> > (I think it's possible to make it even smaller would I use mpl) should
> > basically present solution with similar tradeoff as submitted library
> > (without default value support, but IMO it would take another 40-60
> > just save it into keyword struct):
> and without the ability to control overload resolution,

What do you mean here? With an example.

> or to wrap function templates

Or this?

> and with the problem of keyword coupling (because of the integer indices).

What do you mean by coupling? That we need to supply unique integer id? I do
not see it as a major drawback. And it's definetly justified by the
simplicity of the solution.

> It's no fair claiming the solution should be
> simpler until you actually implement it. Toy examples don't count.

I did. And I do not believe it's toy example (at least no more that
submitted library). It does everything I need from named parameters, easy to
use and does not cost a lot.

> > Strict type checking on top of it.
> You say that like it's a _good_ thing.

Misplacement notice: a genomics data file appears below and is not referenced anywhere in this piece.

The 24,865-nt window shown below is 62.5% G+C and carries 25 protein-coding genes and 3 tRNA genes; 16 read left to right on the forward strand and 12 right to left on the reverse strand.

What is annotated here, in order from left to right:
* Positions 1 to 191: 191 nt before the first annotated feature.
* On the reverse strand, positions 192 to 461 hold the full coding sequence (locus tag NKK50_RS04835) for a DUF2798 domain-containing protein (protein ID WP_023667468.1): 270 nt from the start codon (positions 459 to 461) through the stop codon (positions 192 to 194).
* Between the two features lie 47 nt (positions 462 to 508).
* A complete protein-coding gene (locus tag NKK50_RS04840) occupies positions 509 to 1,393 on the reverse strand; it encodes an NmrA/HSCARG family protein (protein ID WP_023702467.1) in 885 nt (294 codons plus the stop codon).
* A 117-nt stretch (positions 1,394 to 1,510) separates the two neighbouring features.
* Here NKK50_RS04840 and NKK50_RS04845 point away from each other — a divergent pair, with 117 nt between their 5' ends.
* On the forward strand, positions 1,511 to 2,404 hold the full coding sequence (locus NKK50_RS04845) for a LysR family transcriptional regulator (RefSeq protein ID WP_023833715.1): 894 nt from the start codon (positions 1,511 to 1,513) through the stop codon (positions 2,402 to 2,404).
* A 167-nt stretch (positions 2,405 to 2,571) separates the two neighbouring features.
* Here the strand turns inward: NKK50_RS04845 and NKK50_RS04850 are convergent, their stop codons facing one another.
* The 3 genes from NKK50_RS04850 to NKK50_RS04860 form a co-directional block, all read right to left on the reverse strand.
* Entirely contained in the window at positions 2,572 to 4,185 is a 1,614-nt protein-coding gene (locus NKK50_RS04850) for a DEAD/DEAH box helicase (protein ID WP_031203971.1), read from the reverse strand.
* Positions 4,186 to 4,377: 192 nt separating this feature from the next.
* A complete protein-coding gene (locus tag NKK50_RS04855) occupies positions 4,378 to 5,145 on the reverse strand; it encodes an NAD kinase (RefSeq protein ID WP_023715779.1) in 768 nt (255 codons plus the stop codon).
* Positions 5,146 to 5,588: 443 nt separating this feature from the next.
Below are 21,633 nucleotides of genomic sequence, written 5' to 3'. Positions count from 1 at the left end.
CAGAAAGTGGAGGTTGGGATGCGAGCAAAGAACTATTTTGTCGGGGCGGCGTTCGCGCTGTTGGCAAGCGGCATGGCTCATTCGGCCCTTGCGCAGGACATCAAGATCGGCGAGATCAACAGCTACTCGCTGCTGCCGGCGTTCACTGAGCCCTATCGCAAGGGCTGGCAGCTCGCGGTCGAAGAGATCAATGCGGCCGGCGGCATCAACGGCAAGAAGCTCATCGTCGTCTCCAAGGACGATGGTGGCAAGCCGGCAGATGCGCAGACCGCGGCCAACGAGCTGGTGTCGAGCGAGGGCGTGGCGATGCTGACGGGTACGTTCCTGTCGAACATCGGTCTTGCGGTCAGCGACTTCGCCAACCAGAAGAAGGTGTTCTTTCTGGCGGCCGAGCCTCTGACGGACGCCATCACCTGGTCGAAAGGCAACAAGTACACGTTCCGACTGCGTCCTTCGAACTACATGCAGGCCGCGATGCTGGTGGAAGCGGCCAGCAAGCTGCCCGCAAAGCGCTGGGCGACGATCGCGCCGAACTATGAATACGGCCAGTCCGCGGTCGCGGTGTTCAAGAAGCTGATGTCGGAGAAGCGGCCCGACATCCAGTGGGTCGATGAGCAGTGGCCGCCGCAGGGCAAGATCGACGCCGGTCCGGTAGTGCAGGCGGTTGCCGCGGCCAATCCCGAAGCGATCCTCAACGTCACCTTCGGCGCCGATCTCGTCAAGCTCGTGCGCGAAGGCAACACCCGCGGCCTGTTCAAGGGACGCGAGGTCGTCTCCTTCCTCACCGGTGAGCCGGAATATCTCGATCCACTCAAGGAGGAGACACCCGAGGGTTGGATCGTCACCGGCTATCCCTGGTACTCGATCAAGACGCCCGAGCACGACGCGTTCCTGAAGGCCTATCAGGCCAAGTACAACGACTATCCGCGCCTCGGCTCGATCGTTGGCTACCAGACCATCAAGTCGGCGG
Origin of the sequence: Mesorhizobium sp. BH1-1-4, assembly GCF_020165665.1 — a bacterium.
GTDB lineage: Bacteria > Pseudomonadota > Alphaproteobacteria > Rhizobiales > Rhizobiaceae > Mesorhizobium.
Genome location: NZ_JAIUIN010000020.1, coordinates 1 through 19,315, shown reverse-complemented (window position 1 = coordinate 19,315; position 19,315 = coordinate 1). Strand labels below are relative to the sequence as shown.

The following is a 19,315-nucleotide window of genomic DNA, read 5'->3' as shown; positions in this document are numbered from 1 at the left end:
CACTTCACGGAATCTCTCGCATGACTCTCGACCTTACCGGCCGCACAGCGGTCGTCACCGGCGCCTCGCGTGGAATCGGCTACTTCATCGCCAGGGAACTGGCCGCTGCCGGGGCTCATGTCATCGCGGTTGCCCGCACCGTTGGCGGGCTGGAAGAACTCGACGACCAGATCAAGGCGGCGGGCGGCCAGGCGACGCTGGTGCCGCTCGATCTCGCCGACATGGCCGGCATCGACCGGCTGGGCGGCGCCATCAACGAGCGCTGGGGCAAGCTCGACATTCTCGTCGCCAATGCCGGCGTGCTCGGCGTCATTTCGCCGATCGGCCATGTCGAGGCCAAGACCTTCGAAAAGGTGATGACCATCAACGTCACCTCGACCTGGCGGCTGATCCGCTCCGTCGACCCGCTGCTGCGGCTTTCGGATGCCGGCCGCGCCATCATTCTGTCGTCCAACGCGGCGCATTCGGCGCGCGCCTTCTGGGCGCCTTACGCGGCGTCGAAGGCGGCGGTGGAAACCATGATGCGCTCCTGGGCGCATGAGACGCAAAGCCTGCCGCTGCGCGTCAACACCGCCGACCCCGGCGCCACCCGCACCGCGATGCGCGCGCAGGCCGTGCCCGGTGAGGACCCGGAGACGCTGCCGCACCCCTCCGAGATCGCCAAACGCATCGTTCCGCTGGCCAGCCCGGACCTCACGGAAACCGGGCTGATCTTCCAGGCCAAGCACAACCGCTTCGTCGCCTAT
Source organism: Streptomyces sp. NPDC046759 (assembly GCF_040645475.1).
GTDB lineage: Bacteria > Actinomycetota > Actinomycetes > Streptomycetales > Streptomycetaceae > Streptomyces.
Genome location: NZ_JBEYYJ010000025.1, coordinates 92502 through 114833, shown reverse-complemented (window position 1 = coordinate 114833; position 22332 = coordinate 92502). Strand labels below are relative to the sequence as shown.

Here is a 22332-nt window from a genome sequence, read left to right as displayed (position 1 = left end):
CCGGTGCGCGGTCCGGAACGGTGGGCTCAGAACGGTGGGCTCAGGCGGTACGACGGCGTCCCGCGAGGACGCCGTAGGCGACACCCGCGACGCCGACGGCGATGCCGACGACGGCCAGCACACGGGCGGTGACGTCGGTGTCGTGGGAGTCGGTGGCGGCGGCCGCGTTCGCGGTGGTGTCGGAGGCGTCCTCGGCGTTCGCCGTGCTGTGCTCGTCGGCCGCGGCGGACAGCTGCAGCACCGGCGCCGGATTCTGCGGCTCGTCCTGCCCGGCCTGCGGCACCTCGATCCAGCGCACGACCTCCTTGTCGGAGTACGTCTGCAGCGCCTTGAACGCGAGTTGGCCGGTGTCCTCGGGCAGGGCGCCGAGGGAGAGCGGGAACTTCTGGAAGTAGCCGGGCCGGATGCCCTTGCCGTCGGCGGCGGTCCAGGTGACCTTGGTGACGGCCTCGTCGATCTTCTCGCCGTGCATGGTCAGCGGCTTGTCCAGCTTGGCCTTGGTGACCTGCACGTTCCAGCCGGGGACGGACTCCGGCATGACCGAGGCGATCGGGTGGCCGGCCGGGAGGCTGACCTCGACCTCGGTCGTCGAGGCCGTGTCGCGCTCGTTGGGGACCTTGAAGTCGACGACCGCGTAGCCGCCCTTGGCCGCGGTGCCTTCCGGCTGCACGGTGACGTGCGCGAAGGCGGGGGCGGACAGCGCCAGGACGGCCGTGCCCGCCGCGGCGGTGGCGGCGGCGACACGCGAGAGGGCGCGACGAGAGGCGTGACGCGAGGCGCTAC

Yes. I do believe strict type checking is good thing for both positional and
named function parameters.

> > This code works under gcc 3.4.2. Should work everywhere.
> Hah! I'll believe that when you've ported it ;-)

I did not use any advanced features (I don't think even PS). I did ported
similar solutions on numerous compilers.

> > As you may guess by now my vote is NO to accept this library. I
> > personally wouldn't be using it in current form and IMO as it stands
> > now it's just another collection of neat MP tricks.
> It's really _just_ another collection of neat MP tricks? You mean
> it's not even useful? Or what, exactly?

I wouldn't be using it. Why would I use canon to kill sparrow.

> --
> Dave Abrahams